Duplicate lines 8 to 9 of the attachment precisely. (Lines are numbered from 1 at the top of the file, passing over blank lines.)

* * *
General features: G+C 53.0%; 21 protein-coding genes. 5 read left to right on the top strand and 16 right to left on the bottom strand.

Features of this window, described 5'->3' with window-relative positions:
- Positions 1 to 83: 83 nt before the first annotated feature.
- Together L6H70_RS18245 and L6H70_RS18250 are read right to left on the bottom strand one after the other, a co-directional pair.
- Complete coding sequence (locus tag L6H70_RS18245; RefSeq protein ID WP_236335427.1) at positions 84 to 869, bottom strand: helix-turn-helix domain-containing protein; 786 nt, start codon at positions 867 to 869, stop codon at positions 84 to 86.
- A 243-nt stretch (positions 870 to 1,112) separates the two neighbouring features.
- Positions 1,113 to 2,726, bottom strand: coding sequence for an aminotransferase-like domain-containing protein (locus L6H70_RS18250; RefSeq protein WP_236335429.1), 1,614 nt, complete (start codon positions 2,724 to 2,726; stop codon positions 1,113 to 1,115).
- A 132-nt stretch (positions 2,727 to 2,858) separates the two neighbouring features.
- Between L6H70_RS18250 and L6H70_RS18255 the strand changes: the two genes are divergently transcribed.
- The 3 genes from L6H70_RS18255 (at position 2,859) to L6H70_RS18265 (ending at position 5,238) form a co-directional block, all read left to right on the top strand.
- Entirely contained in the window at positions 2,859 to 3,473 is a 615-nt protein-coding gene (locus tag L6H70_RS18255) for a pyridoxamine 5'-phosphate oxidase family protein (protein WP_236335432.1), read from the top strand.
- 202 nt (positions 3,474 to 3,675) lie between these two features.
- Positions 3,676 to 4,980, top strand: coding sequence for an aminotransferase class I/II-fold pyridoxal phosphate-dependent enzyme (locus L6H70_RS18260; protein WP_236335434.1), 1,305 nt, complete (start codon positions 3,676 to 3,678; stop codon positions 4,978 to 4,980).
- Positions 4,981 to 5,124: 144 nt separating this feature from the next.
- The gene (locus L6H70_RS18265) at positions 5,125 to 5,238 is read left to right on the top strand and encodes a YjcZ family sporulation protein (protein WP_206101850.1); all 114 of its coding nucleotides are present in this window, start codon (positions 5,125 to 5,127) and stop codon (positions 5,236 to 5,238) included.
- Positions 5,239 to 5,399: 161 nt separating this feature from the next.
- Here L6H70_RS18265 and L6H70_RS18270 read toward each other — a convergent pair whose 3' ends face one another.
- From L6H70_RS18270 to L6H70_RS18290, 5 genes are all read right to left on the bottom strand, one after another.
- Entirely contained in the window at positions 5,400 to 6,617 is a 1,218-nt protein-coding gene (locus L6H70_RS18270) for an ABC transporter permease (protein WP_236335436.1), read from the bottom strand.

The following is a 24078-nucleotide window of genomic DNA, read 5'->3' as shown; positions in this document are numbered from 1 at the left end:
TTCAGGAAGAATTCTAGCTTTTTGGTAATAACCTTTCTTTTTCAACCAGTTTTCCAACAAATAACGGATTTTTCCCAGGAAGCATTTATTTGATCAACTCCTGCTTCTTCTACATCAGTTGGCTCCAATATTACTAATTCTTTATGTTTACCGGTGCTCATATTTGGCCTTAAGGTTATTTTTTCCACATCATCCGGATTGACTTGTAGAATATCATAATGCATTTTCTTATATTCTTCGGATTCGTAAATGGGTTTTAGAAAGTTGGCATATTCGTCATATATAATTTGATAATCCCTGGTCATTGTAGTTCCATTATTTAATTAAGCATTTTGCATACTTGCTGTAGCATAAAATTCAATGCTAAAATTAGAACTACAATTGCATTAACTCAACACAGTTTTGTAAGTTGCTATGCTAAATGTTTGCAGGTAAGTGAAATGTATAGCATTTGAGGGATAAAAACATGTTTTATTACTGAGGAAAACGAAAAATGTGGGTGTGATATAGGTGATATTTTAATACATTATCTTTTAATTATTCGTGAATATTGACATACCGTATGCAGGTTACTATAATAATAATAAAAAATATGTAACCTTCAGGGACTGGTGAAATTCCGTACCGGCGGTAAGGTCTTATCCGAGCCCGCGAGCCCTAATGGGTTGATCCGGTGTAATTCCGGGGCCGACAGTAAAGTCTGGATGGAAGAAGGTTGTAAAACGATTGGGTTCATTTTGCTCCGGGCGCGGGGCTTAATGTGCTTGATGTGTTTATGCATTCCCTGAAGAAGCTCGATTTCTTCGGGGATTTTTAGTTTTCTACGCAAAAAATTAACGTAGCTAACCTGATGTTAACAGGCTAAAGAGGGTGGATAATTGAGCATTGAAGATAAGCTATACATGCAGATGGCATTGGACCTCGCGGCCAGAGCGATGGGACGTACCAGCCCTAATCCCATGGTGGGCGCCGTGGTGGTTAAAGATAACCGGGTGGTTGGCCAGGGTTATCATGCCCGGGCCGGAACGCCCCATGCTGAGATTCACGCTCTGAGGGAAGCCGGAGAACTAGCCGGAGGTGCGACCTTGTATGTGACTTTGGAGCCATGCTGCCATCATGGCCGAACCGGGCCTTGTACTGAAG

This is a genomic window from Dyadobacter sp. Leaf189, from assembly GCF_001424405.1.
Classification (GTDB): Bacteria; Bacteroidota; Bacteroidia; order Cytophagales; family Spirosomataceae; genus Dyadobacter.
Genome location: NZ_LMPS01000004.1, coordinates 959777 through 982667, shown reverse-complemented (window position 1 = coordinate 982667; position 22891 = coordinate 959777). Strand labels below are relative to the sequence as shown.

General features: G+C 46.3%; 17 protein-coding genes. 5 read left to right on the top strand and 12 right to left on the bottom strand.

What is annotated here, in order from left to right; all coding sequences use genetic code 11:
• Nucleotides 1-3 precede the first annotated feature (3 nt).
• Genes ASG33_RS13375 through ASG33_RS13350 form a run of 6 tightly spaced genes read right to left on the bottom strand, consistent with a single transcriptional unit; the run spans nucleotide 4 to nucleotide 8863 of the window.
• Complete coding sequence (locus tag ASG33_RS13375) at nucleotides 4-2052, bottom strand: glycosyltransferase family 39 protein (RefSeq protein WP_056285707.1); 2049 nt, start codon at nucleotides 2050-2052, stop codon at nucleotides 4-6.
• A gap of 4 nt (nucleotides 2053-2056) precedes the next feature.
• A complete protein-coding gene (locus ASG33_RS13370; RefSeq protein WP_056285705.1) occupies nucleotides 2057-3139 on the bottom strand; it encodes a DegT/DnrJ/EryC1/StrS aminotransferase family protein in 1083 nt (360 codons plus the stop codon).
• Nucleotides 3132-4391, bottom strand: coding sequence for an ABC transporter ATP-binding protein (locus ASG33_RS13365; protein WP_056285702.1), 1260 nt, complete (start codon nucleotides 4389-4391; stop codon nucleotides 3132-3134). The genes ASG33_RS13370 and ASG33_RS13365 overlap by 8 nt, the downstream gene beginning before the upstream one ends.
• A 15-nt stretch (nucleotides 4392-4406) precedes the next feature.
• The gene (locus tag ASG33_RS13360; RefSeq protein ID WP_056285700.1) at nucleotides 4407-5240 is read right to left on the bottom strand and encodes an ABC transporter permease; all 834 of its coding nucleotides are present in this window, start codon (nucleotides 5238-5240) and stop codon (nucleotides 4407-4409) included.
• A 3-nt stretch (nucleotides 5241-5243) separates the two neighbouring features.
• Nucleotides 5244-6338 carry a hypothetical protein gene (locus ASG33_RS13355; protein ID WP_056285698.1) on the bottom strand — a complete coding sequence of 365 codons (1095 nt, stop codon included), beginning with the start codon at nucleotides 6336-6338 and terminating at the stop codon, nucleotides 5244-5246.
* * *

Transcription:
- A 132-nt stretch (positions 2,727 to 2,858) separates the two neighbouring features.
- Between L6H70_RS18250 and L6H70_RS18255 the strand changes: the two genes are divergently transcribed.